GENET archive


2-Plants: US tries to convince Thailand about GMO-advantages

-------------------------- GENET-news ---------------------------

TITLE:  US: Thailand should use GMO technology to boost crop
SOURCE: Dow Jones Newswire, by Nitsara Srihanam
DATE:   January 11, 2000

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US: Thailand should use GMO technology to boost crop production

BANGKOK -- A U.S. delegation visiting Thailand Tuesday said the
country should be open to using technology involving genetically
modified organisms, saying it will help boost Thai crop output
rather than causing harmful effects. Members of the delegation,
led by Senator Christopher S. Bond, gave speeches on the topic
"GMO and the Future of the World". Several U.S. businessmen,
including a representative from Monsanto Co. (MTC) of the U.S.,
were among the delegation.

"Thailand is an outstanding country in the region along with
Singapore for using GMO technology, as they have good
scientists," Bond said. He said as there is no clear scientific
proof that GMO products have had harmful effects on consumers and
the environment, Thailand shouldn't reject GMO technology, adding
that Thai and U.S. scientists could work together to obtain and
share information on its development.

Responding to international concerns over the GMO issue, the Thai
government in October defined the country's policy toward GMO.
Under the policy, GMO seeds aren't allowed in the country on a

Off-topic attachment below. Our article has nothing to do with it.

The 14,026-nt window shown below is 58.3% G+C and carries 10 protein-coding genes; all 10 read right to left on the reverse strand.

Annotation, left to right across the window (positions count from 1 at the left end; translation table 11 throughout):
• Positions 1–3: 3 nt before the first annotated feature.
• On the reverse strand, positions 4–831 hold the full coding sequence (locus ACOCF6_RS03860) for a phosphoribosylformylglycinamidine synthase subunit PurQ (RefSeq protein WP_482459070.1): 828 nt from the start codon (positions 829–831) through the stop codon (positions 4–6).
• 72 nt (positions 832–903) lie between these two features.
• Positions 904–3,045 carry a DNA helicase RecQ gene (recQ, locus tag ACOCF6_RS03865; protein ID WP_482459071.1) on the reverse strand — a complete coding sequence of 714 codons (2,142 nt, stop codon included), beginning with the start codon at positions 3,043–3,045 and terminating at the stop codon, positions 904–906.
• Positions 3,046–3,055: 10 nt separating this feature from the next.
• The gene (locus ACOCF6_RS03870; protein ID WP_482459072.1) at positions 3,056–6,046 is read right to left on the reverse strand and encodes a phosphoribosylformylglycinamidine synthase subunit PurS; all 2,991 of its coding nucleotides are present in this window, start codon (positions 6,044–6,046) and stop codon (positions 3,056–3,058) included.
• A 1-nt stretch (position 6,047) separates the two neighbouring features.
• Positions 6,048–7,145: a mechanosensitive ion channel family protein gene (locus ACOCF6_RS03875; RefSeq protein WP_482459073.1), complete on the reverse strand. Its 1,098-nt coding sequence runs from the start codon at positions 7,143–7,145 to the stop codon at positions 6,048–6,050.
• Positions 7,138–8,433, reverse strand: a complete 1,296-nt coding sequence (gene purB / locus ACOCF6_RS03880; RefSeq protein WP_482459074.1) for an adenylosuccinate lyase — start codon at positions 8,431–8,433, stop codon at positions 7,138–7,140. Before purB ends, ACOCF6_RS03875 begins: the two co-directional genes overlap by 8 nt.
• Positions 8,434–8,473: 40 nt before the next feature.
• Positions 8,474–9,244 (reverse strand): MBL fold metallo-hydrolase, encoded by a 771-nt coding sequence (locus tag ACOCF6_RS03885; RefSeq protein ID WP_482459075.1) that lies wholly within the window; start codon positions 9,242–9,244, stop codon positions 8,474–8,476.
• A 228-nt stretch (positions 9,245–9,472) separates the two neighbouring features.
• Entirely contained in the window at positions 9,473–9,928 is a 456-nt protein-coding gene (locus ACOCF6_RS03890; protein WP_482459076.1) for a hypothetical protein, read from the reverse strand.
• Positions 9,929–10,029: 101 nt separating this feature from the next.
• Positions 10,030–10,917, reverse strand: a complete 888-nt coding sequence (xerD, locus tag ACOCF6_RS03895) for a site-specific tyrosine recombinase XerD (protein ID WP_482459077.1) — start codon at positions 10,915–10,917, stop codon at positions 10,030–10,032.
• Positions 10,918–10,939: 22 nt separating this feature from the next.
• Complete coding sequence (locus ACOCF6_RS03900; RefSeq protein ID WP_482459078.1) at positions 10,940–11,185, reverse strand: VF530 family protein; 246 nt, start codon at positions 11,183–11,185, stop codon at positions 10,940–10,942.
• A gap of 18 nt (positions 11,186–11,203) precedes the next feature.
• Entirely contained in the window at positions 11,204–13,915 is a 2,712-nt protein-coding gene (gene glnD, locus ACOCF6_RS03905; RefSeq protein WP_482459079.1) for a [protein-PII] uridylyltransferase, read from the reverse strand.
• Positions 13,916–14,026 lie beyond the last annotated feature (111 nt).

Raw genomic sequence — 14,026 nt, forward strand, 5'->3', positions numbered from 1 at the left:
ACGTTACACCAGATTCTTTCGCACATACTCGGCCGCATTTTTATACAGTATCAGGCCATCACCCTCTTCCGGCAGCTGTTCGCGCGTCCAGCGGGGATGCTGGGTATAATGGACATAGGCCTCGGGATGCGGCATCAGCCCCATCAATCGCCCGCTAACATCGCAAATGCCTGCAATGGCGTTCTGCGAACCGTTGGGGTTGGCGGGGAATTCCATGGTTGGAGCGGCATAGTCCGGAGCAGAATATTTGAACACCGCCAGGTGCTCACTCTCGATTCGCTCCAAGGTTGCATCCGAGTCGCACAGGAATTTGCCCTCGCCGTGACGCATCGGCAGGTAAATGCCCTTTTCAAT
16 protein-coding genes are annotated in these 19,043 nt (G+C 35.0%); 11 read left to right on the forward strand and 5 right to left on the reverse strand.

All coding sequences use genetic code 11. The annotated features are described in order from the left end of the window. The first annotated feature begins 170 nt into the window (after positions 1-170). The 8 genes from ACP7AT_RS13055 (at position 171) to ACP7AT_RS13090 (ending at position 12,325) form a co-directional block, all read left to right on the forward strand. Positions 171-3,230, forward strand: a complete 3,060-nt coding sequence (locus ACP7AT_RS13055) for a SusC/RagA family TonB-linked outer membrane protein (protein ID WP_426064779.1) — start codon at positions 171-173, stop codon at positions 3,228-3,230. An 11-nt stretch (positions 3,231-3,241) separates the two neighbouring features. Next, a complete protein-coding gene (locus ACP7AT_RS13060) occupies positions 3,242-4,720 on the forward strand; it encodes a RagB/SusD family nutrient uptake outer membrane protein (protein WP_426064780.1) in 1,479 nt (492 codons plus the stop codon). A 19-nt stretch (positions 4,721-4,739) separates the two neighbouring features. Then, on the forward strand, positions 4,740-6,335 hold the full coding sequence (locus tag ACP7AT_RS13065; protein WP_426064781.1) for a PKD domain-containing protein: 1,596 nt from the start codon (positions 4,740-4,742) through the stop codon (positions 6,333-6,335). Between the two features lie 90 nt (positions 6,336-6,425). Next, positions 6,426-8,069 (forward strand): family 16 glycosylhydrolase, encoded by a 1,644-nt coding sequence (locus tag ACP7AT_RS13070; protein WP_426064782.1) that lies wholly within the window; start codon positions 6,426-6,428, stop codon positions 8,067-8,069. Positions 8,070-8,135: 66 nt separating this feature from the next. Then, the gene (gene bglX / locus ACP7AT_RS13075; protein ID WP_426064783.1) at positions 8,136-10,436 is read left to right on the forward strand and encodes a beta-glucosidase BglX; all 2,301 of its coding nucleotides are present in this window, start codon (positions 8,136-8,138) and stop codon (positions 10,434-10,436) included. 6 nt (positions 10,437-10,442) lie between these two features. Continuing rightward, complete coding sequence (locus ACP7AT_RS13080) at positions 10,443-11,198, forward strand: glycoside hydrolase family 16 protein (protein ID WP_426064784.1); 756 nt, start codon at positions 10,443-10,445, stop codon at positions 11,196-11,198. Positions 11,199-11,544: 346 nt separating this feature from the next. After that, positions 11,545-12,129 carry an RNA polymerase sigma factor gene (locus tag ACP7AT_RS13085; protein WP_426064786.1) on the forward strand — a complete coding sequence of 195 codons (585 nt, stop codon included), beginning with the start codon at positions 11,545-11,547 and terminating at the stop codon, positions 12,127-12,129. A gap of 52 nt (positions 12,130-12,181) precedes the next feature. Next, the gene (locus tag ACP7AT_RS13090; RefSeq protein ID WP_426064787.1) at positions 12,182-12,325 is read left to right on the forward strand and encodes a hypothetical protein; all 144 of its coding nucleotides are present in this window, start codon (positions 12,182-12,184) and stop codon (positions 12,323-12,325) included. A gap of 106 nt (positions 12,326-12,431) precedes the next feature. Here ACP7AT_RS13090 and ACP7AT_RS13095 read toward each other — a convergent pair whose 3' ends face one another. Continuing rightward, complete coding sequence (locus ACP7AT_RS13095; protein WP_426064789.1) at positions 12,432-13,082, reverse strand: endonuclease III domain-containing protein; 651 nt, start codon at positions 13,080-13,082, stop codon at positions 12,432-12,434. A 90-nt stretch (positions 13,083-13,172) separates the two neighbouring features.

commercial basis and for cultivation but are permitted for
research and experimental proposes. GMO grains are allowed as raw
materials in industries but under close monitoring. The
government expects to maintain this position until GMO products
are proven safe for consumers.

Charles Martin, Monsanto's vice president for Asia Public
Affairs, said GMO technology would help improve Thai agriculture
as it has done for farms in China. He added that around 90% of
Chinese farmers accepted GMO technology by planting GMO plants
such BT cotton after the company's research showed that farm
production costs were reduced by $200 an acre from planting BT
cotton. He also believed that the use of GMO technology will
increase among Asian countries.

Roger Beachy, chief executive officer at the Donald Danforth
Plant Science Center, said GMO plants not only help farmers
reduce production costs but also increase yields while not
damaging the environment, as farmers don't have to use pesticides
on GMO plants. He also added that Thailand should allow its
farmers to decide for themselves whether to use pesticides to
protect plants from insects or to plant GMO seeds without using

Thailand normally imports soybean and corn used to produce
feedmeal for the country's livestock. Both are normally imported
from the U.S. and Argentina, which are developing them using GMO
technology. Thailand is a major shrimp and chicken exporter.


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